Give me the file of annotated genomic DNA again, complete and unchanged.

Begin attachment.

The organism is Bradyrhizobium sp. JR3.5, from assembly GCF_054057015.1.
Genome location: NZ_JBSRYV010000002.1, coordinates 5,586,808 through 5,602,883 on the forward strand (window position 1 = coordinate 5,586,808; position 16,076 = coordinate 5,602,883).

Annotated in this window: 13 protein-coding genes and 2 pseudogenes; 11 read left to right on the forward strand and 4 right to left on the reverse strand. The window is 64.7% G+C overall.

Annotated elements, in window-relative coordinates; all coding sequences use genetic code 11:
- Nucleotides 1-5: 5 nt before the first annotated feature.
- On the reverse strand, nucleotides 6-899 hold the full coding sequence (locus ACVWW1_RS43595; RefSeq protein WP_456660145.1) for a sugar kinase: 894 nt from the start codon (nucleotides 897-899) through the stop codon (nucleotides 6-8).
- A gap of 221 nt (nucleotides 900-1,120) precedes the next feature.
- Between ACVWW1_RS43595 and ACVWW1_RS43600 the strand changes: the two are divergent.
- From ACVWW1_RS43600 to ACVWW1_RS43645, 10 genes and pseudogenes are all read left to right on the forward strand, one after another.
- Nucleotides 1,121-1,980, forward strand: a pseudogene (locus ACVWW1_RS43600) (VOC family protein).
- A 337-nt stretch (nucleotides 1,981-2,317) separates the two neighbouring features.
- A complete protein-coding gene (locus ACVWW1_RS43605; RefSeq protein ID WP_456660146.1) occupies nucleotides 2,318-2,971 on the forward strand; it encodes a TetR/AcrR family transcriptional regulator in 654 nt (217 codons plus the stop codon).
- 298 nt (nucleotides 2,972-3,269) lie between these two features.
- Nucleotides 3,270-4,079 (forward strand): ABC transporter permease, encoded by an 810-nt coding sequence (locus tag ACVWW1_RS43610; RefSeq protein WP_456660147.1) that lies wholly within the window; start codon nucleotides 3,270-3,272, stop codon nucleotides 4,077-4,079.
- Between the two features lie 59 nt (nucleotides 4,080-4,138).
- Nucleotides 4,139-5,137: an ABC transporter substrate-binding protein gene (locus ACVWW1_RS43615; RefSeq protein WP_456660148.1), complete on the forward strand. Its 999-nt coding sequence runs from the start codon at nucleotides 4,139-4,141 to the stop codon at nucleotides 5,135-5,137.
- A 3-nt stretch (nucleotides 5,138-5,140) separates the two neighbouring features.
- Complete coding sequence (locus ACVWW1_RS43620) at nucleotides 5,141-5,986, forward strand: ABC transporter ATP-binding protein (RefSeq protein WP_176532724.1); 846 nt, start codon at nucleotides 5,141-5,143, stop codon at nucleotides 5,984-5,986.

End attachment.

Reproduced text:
The organism is Bradyrhizobium sp. JR3.5, from assembly GCF_054057015.1.
Genome location: NZ_JBSRYV010000002.1, coordinates 5,586,808 through 5,602,883 on the forward strand (window position 1 = coordinate 5,586,808; position 16,076 = coordinate 5,602,883).

Annotated in this window: 13 protein-coding genes and 2 pseudogenes; 11 read left to right on the forward strand and 4 right to left on the reverse strand. The window is 64.7% G+C overall.

Annotated elements, in window-relative coordinates; all coding sequences use genetic code 11:
- Nucleotides 1-5: 5 nt before the first annotated feature.
- On the reverse strand, nucleotides 6-899 hold the full coding sequence (locus ACVWW1_RS43595; RefSeq protein WP_456660145.1) for a sugar kinase: 894 nt from the start codon (nucleotides 897-899) through the stop codon (nucleotides 6-8).
- A gap of 221 nt (nucleotides 900-1,120) precedes the next feature.
- Between ACVWW1_RS43595 and ACVWW1_RS43600 the strand changes: the two are divergent.
- From ACVWW1_RS43600 to ACVWW1_RS43645, 10 genes and pseudogenes are all read left to right on the forward strand, one after another.
- Nucleotides 1,121-1,980, forward strand: a pseudogene (locus ACVWW1_RS43600) (VOC family protein).
- A 337-nt stretch (nucleotides 1,981-2,317) separates the two neighbouring features.
- A complete protein-coding gene (locus ACVWW1_RS43605; RefSeq protein ID WP_456660146.1) occupies nucleotides 2,318-2,971 on the forward strand; it encodes a TetR/AcrR family transcriptional regulator in 654 nt (217 codons plus the stop codon).
- 298 nt (nucleotides 2,972-3,269) lie between these two features.
- Nucleotides 3,270-4,079 (forward strand): ABC transporter permease, encoded by an 810-nt coding sequence (locus tag ACVWW1_RS43610; RefSeq protein WP_456660147.1) that lies wholly within the window; start codon nucleotides 3,270-3,272, stop codon nucleotides 4,077-4,079.
- Between the two features lie 59 nt (nucleotides 4,080-4,138).
- Nucleotides 4,139-5,137: an ABC transporter substrate-binding protein gene (locus ACVWW1_RS43615; RefSeq protein WP_456660148.1), complete on the forward strand. Its 999-nt coding sequence runs from the start codon at nucleotides 4,139-4,141 to the stop codon at nucleotides 5,135-5,137.
- A 3-nt stretch (nucleotides 5,138-5,140) separates the two neighbouring features.
- Complete coding sequence (locus ACVWW1_RS43620) at nucleotides 5,141-5,986, forward strand: ABC transporter ATP-binding protein (RefSeq protein WP_176532724.1); 846 nt, start codon at nucleotides 5,141-5,143, stop codon at nucleotides 5,984-5,986.